Book Image

ASP.NET Core 1.0 High Performance

By : James Singleton, Pawan Awasthi
Book Image

ASP.NET Core 1.0 High Performance

By: James Singleton, Pawan Awasthi

Overview of this book

ASP.NET Core is the new, open source, and cross-platform, web-application framework from Microsoft. It's a stripped down version of ASP.NET that's lightweight and fast. This book will show you how to make your web apps deliver high performance when using it. We'll address many performance improvement techniques from both a general web standpoint and from a C#, ASP.NET Core, and .NET Core perspective. This includes delving into the latest frameworks and demonstrating software design patterns that improve performance. We will highlight common performance pitfalls, which can often occur unnoticed on developer workstations, along with strategies to detect and resolve these issues early. By understanding and addressing challenges upfront, you can avoid nasty surprises when it comes to deployment time. We will introduce performance improvements along with the trade-offs that they entail. We will strike a balance between premature optimization and inefficient code by taking a scientific- and evidence-based approach. We'll remain pragmatic by focusing on the big problems. By reading this book, you'll learn what problems can occur when web applications are deployed at scale and know how to avoid or mitigate these issues. You'll gain experience of how to write high-performance applications without having to learn about issues the hard way. You'll see what's new in ASP.NET Core, why it's been rebuilt from the ground up, and what this means for performance. You will understand how you can now develop on and deploy to Windows, Mac OS X, and Linux using cross-platform tools, such as Visual Studio Code.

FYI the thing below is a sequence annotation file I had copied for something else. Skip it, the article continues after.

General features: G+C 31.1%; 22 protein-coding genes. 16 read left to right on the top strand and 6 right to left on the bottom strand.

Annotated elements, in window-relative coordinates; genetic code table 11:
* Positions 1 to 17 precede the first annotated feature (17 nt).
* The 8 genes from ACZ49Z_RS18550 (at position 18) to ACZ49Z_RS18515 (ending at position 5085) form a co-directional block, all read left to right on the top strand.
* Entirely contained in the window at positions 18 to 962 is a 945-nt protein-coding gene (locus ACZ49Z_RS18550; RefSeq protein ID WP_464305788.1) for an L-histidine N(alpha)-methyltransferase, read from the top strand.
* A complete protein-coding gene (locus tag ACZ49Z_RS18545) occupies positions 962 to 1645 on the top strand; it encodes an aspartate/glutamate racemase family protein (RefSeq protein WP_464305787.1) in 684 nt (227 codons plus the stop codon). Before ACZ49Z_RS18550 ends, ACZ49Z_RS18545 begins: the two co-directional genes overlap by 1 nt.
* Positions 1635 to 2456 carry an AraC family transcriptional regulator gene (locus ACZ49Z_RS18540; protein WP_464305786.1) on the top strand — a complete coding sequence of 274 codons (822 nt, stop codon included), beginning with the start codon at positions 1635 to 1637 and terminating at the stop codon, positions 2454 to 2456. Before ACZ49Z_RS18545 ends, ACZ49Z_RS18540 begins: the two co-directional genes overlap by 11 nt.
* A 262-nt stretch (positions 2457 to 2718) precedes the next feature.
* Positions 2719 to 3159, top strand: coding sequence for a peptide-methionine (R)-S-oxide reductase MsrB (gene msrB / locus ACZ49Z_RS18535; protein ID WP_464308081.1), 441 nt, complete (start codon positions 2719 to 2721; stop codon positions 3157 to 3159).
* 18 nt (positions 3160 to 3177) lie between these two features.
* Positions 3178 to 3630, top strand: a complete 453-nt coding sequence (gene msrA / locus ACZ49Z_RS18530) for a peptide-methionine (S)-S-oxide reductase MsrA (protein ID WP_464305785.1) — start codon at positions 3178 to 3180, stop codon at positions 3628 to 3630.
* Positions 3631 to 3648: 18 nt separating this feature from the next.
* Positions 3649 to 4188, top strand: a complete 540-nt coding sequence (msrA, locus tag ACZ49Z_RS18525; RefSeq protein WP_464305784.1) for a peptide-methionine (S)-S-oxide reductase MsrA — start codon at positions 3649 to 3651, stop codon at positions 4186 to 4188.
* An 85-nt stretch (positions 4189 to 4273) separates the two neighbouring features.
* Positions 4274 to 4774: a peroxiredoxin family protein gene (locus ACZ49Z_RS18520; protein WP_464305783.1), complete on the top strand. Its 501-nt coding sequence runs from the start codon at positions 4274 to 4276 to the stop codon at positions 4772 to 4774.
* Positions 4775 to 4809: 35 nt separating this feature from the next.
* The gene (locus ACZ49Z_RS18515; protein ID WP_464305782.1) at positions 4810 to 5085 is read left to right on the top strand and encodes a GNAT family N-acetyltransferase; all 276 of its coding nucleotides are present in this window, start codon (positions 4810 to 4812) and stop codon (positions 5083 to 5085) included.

Table of Contents (18 chapters)
ASP.NET Core 1.0 High Performance
About the Author
About the Reviewer
Measuring Performance Bottlenecks

Oversized images

While we're on the subject of static assets, we should briefly mention image optimization. We'll cover this in much more detail in the next chapter, but it's worth highlighting some common problems here. As you have very little control over network conditions between your infrastructure and the user, low throughput may be a problem in addition to high latency.

Web applications heavily use images, especially on landing pages or home pages, where they might form a fullscreen background. It is regrettably common to see a raw photo from a camera simply dropped straight in. Images from cameras are typically many megabytes in size, far too big for a web page.

You can test whether there are problems on a web page using a tool, such as Google's PageSpeed Insights. Visit , enter a URL, and click on ANALYZE to view the results. Google use this information as part of their search engine ranking, so you would do well to take its advice...